Ankara And Baghdad, Together Again For The First Time

Turkey and Iraq have reached agreement on a new security partnership and have signed an agreement to fight terrorism on both sides of their shared border. The development strengthens the credibility of Nouri al-Maliki’s government, especially since the Turks had to dispense with a major demand:

Iraq and Turkey have signed a security agreement aimed at curbing the activities of the Turkish Kurdish separatist group, the PKK.
However, the final agreement does not include a key Turkish proposal that its troops be allowed to pursue PKK fighters over the border into Iraq.
The proposal had been strongly opposed by the Kurdish officials in Iraq.

Turkey says they will continue to press the issue of hot pursuit for PKK terrorists. They will have much less leverage now, however, after the completion of these negotiations. Maliki needed the prestige that came with a partnership with Turkey, and he needed to make sure the Kurds did not see Turkish troops crossing the border. He’s unlikely to back down now that he has the security agreement in hand.
Maliki scored a major victory in this agreement. Not only did he manage to work an agreement on a highly contentious international issue, he also delivered a victory for the Kurds that they will not soon forget. The treaty will sharply increase Maliki’s international prestige, as it should, and it will solidify ties to the Kurds that Maliki began nurturing during the US surge.
Turkey doesn’t exactly lose in this arrangement, either. While they didn’t get their hot-pursuit demand, Ankara had to know that would have been a long shot, anyway. The US does not want to see Turkish troops cross the border, either, or watch a war break out between its two Muslim democratic allies in the region. Washington would have made that clear during these negotiations, and that leverage undoubtedly played a role in the final shape of the document. In return, Turkey can rely on American friendship and pressure on Maliki and the Kurds to curtail PKK activity.
Who loses? Moqtada al-Sadr and the few remaining Sunnis boycotting the Maliki government. Maliki has shown that he can operate without them, thus marginalizing them. Most of the Sunnis have already started coming back to the government, and the success with Turkey will convince them that they can’t budge Maliki from office now. Maliki will also have more political capital to push for the reforms that the US wants to see on reversing de-Baathification, oil revenues, and local elections.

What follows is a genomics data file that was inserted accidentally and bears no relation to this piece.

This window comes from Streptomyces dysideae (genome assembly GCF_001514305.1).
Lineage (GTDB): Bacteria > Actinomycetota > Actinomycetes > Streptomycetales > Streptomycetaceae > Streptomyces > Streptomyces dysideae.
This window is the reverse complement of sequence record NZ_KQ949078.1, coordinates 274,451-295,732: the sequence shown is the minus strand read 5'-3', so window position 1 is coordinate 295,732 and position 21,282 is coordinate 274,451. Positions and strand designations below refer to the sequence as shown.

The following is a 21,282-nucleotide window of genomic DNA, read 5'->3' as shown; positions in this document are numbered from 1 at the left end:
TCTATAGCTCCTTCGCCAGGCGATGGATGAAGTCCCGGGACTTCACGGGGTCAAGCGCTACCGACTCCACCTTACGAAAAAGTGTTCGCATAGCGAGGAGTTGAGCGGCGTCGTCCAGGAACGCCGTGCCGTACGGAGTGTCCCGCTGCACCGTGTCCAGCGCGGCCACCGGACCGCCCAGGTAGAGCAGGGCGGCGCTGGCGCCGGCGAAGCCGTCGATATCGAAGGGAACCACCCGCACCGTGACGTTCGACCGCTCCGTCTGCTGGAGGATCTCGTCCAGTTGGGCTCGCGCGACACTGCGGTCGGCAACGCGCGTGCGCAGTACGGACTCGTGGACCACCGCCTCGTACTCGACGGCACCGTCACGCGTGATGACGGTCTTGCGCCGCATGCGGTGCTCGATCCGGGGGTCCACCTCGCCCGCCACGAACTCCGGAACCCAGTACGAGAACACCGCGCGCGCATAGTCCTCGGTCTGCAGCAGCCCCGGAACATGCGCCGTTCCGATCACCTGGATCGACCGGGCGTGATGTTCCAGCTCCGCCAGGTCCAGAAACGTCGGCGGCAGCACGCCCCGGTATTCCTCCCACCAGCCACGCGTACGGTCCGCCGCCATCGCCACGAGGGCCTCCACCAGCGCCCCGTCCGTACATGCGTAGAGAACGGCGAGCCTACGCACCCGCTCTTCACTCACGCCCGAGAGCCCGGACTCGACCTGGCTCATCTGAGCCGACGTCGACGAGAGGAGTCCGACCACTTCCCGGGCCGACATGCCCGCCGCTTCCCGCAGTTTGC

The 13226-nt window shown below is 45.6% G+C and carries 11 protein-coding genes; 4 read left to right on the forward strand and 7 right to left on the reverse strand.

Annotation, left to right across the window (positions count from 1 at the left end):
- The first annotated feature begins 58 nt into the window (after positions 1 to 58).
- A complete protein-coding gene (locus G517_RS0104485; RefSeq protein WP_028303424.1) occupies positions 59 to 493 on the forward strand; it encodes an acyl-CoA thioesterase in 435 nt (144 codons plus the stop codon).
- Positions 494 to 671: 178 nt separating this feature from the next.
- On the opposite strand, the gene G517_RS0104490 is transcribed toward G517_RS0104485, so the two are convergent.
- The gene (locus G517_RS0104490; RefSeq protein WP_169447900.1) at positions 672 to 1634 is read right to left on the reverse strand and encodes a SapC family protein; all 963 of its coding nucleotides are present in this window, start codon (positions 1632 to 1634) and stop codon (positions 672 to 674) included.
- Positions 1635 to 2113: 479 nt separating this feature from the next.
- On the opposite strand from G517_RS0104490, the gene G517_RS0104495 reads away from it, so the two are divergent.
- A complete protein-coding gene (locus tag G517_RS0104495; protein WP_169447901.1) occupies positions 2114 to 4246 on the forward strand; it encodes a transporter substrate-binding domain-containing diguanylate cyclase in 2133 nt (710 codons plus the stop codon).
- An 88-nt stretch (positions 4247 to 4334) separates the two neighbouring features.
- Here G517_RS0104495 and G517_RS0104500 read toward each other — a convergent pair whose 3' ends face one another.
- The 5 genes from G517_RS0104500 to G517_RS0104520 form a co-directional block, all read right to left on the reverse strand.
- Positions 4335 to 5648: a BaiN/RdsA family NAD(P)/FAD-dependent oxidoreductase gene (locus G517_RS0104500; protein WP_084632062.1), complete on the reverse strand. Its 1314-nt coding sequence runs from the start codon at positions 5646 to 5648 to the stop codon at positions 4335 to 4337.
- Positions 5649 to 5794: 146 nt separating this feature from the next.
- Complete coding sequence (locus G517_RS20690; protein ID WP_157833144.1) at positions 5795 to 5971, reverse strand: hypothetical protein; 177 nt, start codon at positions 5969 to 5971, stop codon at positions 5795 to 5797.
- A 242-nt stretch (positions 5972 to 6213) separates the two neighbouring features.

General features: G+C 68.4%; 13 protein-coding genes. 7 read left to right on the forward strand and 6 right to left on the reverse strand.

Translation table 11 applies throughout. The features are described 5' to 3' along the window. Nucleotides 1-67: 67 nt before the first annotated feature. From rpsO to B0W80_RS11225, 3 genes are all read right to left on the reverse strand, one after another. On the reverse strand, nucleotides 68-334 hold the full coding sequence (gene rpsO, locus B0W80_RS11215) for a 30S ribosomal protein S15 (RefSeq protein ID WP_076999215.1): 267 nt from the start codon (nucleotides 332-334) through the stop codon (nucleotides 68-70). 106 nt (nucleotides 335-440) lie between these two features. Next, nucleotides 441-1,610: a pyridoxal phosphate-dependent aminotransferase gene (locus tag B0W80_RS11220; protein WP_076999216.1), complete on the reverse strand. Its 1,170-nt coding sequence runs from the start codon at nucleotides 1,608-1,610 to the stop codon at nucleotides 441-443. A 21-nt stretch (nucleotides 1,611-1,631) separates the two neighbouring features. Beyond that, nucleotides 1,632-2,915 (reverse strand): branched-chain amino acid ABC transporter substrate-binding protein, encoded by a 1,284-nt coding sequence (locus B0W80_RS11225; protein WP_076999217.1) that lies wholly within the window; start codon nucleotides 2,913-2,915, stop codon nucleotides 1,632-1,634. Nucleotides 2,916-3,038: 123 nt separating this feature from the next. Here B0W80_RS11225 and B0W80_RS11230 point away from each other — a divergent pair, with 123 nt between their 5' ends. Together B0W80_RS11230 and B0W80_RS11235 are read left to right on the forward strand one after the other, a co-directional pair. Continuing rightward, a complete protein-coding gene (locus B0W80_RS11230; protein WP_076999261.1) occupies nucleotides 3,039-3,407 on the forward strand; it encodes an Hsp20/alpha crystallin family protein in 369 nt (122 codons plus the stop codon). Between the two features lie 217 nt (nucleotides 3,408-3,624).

It’s just another piece of good news from the political realignment taking shape in Iraq, thanks to the surge. Pretty soon, that will be so obvious even Congress will see it.

7 thoughts on “Ankara And Baghdad, Together Again For The First Time”

  1. Time to shift the paradigm again moveon. I suggest “It isn’t about political progress, it’s about Balkanization. How can we call it a win when millions of Iraqis are living in Syria or Jordan or exiled from their homes into other parts of Iraq?”
    We’ll know we’re in good shape when the goalposts are moved to “It’s about them having ‘In Shari’a We Trust’ on their pennies”.

  2. Maliki is out of his league. He also bet a wad going into this, by coupling himself to Sadr’s goons. ANd, iran. With a little bit of “halp” from syria.
    Why we are at a loss to understand what’s going on, now? Doesn’t surprise me. The mainstream media doesn’t work. And, Bush has used the silence, and his own “going slow” policy; to bring Irak around to a shape we’re watching take hold.
    While over in the Kurdish section, in Sulamania, they just opened a Vegas Style Casino. Bringing night life, to what’s being built “without arab help.” WHile the country “safely divides.
    Yes, the Sunni’s were outraged that the local Shi’a dared to think they could run anything. While the Kurds kept playing ball with America. And, building for herself a new country. Part of Irak. But also what you’ll see ahead, is a “Federation.”
    With Maliki’s goons trying to hold on for dear life! That’s how bad the bets Maliki has made, have been. Why? Because American “sugar” doesn’t fall into Shi’a pockets. And, now, with the fake charges against Blackwater roiling through the Shia community; they do understand they’re own “police” and “army” can’t hold a candle to American trained troops.
    We’ve trained the Kurds. And, we’re training the Sunnis, now. While in cities like Ramadi, (seeing is believing … so you need to search out Michael Totten’s blog for photos) … Ramadi was practicaly turned into a parking lot! (Totten compares the damage; huge in Ramadi. To what he saw in Beirut, during Israel’s incursion: Which, in comparison, is very small potatoes.)
    One of the benefits of stripping out the housing; so you have freeway sized lanes from one side of the road, to the other. Is that anything moving now is seen from many views. ANd, gone to dust.
    What Petraeus has done is actually shown the Sunni tribal elders, what it means to “SELF-PROTECT.” The SUnni’s won’t be able to take on the Shi’a, outside of their own neighborhoods. But Maliki can’t get his Shi’a IN … into Sunni neighborhoods.
    And, that’s the beginning of watching Irak heal. Not to be mistaken with Vietnam. Because there’s 20% of the world’s oil supply in Irak. And, this is a bonanza.
    For a “new approach” to using America’s military might; I think lots of AMericans, today, recognize our biggest problems are in congress. And, have to do with mispending billions on pork.
    Again, the Internet is alive and well. But we are the “foot traffic” in this war. So, we gain experience by speeding up the old “media time zone,” of all the time in the world to spread their propaganda.
    While it still remains how things will shape up in 2008. Anyone betting yet on an “independent runner?” (Remember, Ralph Nader has been running. with lower and lower returns, per election cycle.)